China stuns markets with sudden currency devaluation

Sid Verma, Solomon Teague
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Everyone knew a revaluation of renminbi was coming sooner or later, yet China's announcement, including reform of the dollar fixing mechanism, caught many off guard. The move left observers debating whether it was stimulating its economy or acquiescing to calls for exchange-rate liberalization.

dollar RMB-R-600

On Tuesday, the People’s Bank of China (PBoC) raised the USD-CNY fixing to 6.2298 from 6.1162, the highest dollar fix in two years. The 1.9% depreciation was framed as part of its reform of the fix that has been on the agenda for some time.

As its trading partners in Europe and Japan have seen their currencies fall, China’s currency has looked increasingly overvalued. Given the competitive gains some of China’s trading partners have seen through currency depreciation, "China’s exporters have been facing an increasingly hostile environment", says Jane Foley, senior currency strategist at Rabobank.

Yet the move came as a surprise, given the "vice-like grip" China has maintained on USD/CNY through stable daily fixings, says RBC. Since April, the USD/CNY fix has been held within a 146-point range, with USD/CNY trading in a tight 131-point range in that period, and the CNY-CNH spread remaining steady.

The PBoC justified the timing of its action, noting the strengthening of USD and the sharp appreciation in the RMB real effective exchange rate. It noted the fixing has shown significant deviation from market spot rate for a prolonged period, weakening its benchmarking function.

As more capital flows go through the
onshore FX market, the PBoC will find it harder
to manage the USD-CNY exchange rate


The PBoC indicated it will henceforth let the market play a bigger role in deciding the exchange rate, and accelerate FX market development by broadening FX products, increasing exchange-rate trading hours by an unspecified amount and introduce qualified foreign investors. It will also move to harmonize onshore and offshore exchange rates.

The fix itself will now be determined more by the previous close in Shanghai, and subsequent changes in the other currencies, though "like much in China, the actual practice may deviate from what appears to be the declaratory policy", warns Brown Brothers Harriman (BBH).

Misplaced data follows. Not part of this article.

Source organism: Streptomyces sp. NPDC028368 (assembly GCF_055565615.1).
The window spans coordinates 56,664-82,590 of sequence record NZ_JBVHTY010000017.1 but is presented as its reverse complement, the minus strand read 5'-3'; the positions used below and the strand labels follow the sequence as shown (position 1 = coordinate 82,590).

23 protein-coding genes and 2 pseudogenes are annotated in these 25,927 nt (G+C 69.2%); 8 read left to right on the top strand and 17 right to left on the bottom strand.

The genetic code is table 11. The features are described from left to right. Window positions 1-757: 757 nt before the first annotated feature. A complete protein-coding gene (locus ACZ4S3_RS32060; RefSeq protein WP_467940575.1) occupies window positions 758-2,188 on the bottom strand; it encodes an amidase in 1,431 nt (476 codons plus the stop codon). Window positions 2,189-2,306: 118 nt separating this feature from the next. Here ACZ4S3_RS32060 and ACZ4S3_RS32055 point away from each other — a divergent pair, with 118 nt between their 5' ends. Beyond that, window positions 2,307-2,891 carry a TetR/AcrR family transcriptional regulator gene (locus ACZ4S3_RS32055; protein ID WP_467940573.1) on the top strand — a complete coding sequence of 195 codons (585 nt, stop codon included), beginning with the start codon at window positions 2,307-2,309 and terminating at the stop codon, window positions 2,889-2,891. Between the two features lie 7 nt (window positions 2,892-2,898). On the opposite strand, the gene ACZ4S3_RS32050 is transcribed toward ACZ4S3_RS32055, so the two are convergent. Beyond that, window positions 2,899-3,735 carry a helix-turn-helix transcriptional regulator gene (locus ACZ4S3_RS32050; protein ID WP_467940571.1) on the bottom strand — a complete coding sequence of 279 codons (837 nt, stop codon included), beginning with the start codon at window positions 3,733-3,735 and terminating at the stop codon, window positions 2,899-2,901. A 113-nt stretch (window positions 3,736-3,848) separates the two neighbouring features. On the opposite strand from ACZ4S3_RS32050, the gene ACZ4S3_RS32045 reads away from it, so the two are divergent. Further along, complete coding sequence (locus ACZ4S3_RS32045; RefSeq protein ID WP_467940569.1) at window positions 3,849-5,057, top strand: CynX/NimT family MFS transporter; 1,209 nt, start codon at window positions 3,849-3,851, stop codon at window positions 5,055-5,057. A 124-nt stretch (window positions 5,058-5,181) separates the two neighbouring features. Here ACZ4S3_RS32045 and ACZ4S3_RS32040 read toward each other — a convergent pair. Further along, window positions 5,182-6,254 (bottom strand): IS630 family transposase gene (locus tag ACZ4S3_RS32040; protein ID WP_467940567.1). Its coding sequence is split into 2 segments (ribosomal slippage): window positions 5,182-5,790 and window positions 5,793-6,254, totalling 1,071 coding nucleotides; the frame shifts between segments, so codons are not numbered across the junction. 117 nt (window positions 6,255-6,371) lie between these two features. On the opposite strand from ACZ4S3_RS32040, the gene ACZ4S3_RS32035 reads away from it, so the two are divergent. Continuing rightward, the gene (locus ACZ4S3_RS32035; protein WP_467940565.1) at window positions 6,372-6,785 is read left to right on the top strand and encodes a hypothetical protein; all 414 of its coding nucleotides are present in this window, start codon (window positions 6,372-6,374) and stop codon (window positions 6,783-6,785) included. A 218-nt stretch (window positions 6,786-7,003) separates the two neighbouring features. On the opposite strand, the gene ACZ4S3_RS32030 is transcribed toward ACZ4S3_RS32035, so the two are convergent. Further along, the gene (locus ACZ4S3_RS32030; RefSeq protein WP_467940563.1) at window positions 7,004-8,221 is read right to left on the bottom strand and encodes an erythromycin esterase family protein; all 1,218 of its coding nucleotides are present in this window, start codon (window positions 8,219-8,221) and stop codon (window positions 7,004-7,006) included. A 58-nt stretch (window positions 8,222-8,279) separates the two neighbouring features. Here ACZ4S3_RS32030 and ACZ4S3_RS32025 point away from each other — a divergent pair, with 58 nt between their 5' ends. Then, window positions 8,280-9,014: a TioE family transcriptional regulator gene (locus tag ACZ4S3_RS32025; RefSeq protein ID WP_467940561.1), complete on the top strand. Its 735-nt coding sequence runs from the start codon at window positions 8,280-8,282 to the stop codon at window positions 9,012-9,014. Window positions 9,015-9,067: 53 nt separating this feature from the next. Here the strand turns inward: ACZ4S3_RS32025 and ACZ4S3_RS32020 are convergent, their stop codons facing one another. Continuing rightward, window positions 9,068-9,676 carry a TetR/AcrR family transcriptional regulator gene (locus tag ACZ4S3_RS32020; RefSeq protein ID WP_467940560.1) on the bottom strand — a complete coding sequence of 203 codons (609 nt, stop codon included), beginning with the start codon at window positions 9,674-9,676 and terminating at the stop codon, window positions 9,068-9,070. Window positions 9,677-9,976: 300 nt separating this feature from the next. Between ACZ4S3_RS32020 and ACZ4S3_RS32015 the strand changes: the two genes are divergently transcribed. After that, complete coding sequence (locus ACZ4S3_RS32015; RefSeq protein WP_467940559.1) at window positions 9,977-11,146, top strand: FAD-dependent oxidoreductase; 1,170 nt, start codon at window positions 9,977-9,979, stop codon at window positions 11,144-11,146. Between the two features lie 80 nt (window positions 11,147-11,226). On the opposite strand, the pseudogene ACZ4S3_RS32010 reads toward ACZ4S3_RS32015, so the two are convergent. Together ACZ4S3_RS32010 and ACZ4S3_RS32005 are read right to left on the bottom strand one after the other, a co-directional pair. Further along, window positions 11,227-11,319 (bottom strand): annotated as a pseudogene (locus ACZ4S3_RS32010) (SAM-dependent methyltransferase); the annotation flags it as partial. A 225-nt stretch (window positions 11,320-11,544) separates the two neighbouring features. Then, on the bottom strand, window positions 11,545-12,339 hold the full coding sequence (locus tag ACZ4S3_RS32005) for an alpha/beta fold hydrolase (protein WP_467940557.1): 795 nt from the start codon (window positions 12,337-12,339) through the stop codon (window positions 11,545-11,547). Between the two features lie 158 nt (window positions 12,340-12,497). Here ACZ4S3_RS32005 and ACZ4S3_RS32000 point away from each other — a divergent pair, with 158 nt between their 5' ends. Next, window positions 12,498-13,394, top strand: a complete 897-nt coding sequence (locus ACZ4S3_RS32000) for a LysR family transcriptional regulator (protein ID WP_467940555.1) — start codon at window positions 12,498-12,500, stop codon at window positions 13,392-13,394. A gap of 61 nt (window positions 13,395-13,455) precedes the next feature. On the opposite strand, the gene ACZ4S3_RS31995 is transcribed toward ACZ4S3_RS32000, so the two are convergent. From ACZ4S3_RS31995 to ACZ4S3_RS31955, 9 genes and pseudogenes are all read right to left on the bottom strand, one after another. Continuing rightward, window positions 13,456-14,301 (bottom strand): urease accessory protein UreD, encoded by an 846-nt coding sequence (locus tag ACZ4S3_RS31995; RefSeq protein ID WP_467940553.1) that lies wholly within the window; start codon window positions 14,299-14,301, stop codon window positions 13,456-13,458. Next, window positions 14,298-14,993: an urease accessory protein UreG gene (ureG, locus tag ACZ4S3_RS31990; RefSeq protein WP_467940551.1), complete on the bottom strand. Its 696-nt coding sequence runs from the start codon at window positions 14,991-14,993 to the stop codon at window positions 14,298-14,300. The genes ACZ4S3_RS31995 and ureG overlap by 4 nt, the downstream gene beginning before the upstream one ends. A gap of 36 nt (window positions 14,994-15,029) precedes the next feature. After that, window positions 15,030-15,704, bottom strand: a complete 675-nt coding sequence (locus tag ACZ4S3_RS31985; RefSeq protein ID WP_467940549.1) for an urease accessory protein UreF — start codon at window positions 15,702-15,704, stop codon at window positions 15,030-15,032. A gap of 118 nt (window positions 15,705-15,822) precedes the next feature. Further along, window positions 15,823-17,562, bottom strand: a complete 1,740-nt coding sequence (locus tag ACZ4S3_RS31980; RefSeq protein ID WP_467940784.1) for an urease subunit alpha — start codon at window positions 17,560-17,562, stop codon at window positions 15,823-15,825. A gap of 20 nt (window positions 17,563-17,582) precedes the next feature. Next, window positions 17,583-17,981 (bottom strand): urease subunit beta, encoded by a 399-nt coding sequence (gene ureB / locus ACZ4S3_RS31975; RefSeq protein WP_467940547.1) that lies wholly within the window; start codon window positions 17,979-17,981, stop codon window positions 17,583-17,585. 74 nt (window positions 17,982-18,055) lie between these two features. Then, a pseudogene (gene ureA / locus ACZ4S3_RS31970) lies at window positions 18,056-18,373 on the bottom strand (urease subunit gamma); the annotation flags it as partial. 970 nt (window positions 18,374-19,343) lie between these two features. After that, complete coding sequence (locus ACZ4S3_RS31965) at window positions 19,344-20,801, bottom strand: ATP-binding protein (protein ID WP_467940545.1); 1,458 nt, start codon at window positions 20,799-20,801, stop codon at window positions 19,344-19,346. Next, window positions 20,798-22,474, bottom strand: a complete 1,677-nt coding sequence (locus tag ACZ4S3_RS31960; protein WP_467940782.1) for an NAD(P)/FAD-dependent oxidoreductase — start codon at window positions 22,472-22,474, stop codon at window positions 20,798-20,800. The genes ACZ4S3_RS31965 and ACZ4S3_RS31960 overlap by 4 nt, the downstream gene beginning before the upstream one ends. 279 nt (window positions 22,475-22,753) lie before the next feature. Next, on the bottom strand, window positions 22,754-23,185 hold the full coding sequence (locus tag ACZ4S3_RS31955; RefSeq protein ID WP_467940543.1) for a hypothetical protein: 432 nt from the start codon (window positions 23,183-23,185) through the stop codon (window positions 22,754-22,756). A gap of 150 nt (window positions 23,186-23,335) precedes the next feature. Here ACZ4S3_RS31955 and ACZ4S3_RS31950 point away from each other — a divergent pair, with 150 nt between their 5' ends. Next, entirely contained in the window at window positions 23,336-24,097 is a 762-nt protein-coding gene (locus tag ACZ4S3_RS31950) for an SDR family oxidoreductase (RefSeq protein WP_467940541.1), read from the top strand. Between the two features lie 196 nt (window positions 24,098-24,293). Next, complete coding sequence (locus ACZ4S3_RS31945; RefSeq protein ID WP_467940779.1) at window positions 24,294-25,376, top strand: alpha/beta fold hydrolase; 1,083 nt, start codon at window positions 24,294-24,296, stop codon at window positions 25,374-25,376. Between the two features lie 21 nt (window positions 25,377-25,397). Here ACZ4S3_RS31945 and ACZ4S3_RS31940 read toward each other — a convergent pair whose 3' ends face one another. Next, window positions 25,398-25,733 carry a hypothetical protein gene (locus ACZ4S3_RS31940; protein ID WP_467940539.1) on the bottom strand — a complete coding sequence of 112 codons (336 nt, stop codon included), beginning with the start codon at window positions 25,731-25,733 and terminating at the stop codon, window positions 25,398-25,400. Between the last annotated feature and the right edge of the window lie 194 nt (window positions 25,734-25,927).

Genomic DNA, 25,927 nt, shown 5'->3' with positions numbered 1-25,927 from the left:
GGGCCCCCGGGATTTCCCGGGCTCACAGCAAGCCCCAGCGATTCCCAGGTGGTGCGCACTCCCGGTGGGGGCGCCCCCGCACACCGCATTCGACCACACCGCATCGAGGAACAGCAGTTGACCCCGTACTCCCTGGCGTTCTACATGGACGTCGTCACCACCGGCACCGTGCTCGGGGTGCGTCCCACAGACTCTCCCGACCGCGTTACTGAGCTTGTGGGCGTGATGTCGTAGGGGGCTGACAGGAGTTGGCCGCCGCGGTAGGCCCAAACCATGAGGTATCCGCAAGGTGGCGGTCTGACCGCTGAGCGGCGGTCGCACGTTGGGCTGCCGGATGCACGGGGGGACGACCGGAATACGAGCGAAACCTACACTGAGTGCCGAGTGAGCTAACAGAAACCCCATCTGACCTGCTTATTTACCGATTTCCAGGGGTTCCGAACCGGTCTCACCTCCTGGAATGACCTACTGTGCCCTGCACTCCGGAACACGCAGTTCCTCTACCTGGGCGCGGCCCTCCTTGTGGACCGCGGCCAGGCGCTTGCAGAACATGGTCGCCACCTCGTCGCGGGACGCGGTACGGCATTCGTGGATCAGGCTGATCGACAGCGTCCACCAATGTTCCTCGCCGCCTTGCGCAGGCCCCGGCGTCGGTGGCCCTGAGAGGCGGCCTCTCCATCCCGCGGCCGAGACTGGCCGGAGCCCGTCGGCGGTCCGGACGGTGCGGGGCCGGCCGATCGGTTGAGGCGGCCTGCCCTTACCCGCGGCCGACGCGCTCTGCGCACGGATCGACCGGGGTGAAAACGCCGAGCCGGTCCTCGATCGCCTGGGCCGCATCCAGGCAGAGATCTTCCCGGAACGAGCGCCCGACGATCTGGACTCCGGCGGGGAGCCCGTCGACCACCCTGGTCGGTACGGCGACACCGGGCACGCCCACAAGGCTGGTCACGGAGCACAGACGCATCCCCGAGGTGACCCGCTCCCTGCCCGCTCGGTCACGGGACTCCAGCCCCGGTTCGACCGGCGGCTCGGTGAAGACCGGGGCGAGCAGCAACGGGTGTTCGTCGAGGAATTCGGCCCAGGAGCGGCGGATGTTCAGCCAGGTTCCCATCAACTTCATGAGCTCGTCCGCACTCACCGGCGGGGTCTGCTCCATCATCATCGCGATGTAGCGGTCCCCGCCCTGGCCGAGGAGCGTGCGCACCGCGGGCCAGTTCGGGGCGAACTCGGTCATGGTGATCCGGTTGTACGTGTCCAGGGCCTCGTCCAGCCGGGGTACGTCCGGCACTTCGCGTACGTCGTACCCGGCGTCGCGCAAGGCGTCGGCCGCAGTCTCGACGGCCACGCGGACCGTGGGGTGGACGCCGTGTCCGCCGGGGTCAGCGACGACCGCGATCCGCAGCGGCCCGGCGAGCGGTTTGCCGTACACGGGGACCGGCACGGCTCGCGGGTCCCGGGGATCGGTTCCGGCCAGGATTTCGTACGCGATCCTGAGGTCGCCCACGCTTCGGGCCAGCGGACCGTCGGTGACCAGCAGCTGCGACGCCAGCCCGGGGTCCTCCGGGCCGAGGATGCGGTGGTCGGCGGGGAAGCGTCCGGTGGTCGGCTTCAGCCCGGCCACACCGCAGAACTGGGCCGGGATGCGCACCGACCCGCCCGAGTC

Certainly, there remains considerable uncertainty about how much more flexible the fixing will now be – or how active the PBoC intends to be to stabilize spot prices.

However, BBH says the move is "a vote of confidence in the ability of the financial market to absorb it".

It shows the PBoC is not worried about raising the debt servicing costs of the many Chinese corporates that have borrowed in dollars – another sign of its self-confidence, though as a proportion of China’s GDP and huge foreign-exchange reserves, foreign debt liabilities are limited.

The market has been divided on the motivation behind the move. On the one hand, authorities have sought to promote greater international usage of the RMB, which it has pursued with such initiatives as its central bank currency swap agreements and the Asian Infrastructure Investment Bank. As a result, an unstable RMB might risk undermining these endeavours.

Some see the move in the context of global currency wars, in which central banks weaken their own currencies to gain a competitive advantage: there is no doubt that China’s quasi-peg to the dollar left it facing the prospect of importing increasingly tight monetary policy at a time when its economy needs stimulus.

Conflicting objectives

However, others see it as a step in a longer journey of currency liberalization, allowing the market a greater say in setting the price of renminbi.

FX China chart 2 daily fixing

David Beckworth, associate professor of economics at Western Kentucky University (WKU) and former economist at the US Department of Treasury, says China’s move was almost inevitable because it has been pursuing three conflicting policy objectives, or an "impossible trinity". These are to maintain a fixed exchange rate, exercise discretionary monetary policy and allow free capital flows.

Beckworth says: "If a country tries all three objectives, then economic imbalances will build and eventually give way to some kind of painful adjustment. China was attempting all three objectives to varying degrees."

He therefore believes something had to give, and in this case it was the exchange rate. Furthermore, the devaluation is likely to be merely the first step toward an eventual floating of the yuan, he says.

BBH is also in the exchange-rate liberalization camp, noting the move is "unlikely to have a perceptible impact on the competitiveness of China’s exports". It prefers to accept at face value China’s assertion that the move was merely a move to a more market-based exchange rate.